Published on August 13, 2007
Thailand's Dech Sutthikunkarn had a sad swansong to his World University Games career after he went down to South Korea's Lim In Mook 5-1 in the men's flyweight nail-biting final yesterday. (August 12)
Dech looked as though he was heading toward a glorious ending to his last appearance in the Universiade, given that his age will be over the limit for the next Games, however, Lim had a different idea.
Facing the relatively low-profile Korean, the 26-year-old Dech might have felt confident that he could leave the stage on a high note. Unfortunately, whatever he imagined, it never turned into reality as Lim proved too strong for him.
The Thai was simply helpless in the face of swift kicks from his opponent, who was well on top throughout the fight. Dech's solitary point came from his countering side-kick in the last seconds in the first round.
"The Korean took the early lead, prompting me to attack as I wanted to claw back. That left me vulnerable to the counter-attack," said Dech, who clinched bronze at the last year's World Cup Championships in Madrid.
"I'm really disappointed to miss out on my last chance to win a gold medal in the Games. I will get back to training and I hope I will not feel sorry for myself again in the SEA Games at the end of this year," he added.
Another Thai fighter Nacha Punthong was also on court in the men's bantamweight final, but could not do better than his compatriot, falling to South Korea's Kim Yong-min.
Countrywoman Laksami Youmankong, who claimed a bronze medal at the previous edition in Turkey 2005, went down to American Jesika Torres 5-2 in the women's bantamweight quarter-finals.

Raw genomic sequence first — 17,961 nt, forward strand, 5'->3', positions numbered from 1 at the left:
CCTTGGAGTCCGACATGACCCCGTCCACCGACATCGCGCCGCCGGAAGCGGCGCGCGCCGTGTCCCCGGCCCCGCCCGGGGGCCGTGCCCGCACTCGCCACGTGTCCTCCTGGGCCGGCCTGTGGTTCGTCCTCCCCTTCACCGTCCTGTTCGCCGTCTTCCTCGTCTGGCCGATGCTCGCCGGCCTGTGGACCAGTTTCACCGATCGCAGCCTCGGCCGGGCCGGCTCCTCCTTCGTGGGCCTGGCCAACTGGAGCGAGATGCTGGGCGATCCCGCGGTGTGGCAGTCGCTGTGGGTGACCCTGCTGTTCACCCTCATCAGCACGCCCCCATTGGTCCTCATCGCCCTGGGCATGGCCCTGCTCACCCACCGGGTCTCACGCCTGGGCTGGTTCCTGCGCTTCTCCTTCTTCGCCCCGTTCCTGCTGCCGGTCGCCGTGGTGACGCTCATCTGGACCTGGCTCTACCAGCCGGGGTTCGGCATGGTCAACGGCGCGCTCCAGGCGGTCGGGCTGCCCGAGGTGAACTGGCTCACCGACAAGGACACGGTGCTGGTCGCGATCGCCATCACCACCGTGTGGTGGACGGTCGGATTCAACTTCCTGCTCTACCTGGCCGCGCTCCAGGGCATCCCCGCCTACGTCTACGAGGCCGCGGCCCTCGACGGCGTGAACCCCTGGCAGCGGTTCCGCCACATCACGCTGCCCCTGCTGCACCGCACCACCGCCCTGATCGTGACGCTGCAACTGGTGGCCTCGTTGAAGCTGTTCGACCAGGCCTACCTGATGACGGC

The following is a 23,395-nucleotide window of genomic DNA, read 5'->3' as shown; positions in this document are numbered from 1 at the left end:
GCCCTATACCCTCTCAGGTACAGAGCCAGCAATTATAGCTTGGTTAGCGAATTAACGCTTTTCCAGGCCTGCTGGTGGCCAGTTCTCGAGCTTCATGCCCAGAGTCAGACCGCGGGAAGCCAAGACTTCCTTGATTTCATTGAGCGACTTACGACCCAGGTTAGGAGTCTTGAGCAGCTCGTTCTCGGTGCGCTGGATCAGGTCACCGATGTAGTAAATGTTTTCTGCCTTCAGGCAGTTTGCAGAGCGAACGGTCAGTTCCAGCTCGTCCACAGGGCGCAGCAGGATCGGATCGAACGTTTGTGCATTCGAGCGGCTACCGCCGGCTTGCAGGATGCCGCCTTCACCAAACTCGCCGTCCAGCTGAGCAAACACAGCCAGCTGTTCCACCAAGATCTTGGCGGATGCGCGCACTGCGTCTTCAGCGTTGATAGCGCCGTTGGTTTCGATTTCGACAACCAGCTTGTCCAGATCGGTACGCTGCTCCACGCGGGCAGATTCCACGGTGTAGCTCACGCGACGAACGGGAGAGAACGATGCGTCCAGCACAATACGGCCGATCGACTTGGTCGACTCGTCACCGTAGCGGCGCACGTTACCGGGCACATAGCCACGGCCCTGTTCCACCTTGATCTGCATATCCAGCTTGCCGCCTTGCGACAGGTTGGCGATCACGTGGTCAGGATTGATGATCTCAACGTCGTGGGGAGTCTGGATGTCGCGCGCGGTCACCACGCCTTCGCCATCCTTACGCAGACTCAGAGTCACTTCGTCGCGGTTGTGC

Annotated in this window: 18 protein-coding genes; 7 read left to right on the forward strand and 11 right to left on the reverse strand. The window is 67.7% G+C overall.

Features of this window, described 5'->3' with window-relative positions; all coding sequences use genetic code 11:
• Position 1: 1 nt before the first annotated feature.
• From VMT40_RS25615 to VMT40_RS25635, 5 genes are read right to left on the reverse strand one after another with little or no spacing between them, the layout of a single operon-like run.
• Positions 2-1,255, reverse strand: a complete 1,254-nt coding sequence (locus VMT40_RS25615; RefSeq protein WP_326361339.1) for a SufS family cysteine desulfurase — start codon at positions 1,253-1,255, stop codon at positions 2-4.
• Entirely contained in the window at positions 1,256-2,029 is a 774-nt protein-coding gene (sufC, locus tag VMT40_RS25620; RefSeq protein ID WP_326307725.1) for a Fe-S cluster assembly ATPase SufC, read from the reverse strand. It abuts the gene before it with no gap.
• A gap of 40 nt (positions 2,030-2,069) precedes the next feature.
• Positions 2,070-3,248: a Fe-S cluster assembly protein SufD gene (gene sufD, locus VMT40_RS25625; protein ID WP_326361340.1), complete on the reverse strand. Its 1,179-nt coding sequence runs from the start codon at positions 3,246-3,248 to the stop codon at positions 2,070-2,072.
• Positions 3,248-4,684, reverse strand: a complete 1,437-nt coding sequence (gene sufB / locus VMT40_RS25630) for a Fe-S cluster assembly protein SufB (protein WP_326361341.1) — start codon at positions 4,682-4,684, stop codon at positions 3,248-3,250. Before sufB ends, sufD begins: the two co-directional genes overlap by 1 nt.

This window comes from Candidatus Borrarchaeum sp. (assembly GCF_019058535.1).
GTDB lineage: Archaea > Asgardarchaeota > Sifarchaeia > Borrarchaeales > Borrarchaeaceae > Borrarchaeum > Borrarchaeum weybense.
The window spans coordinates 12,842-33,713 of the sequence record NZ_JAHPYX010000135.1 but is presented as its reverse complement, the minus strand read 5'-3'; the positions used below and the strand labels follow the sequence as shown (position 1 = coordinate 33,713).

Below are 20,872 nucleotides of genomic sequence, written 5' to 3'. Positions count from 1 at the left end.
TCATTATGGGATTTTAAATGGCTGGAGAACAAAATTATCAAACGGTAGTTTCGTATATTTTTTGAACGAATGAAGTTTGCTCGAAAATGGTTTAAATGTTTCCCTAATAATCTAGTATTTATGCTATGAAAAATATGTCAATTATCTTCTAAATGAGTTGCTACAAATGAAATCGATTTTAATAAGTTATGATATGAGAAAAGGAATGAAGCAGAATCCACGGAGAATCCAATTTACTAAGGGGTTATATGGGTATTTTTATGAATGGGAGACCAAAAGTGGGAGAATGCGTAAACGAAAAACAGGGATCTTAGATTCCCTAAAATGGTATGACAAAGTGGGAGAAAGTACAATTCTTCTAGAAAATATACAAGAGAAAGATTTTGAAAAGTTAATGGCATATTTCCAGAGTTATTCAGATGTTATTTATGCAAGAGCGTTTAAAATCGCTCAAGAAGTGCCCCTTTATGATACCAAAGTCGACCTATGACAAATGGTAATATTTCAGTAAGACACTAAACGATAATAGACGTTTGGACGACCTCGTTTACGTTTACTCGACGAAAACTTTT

In tennis, local hopefuls Danai Udomchoke, Suchanan Viratprasert and Nudnida Luangnam all won their third-round matches at the LTAT National Tennis Centre .
Meanwhile, British sprinter Simeon Williamson had to prove he was the fastest man at the Games by winning the 100 metres not once - but twice.
The race was re-run yesterday following complaints that Williamson had jumped the gun when he finished first on the previous day.
Electronic equipment failed to alert runners to the false start, so judges ordered the race to be held again 24 hours later.
Williamson proved that he was the rightful owner of the gold medal by leading from the gun to clock a time of 10.22 seconds - faster than his earlier "win".
The finishing positions were the same as in the original final with Zhang Peimeng of China in second and Canada's Neville Wright in third.
Williamson, 21, held his finger to his lips as he crossed the line to silence doubters who thought he could not repeat his performance.
Russia remained at the head of the overall medals table after being on target again in the shooting, picking up four golds yesterday. Ukraine mounted a charge up the table by harvesting four artistic gymnastics gold, plus one in the fencing and another with Klochkova's swimming success.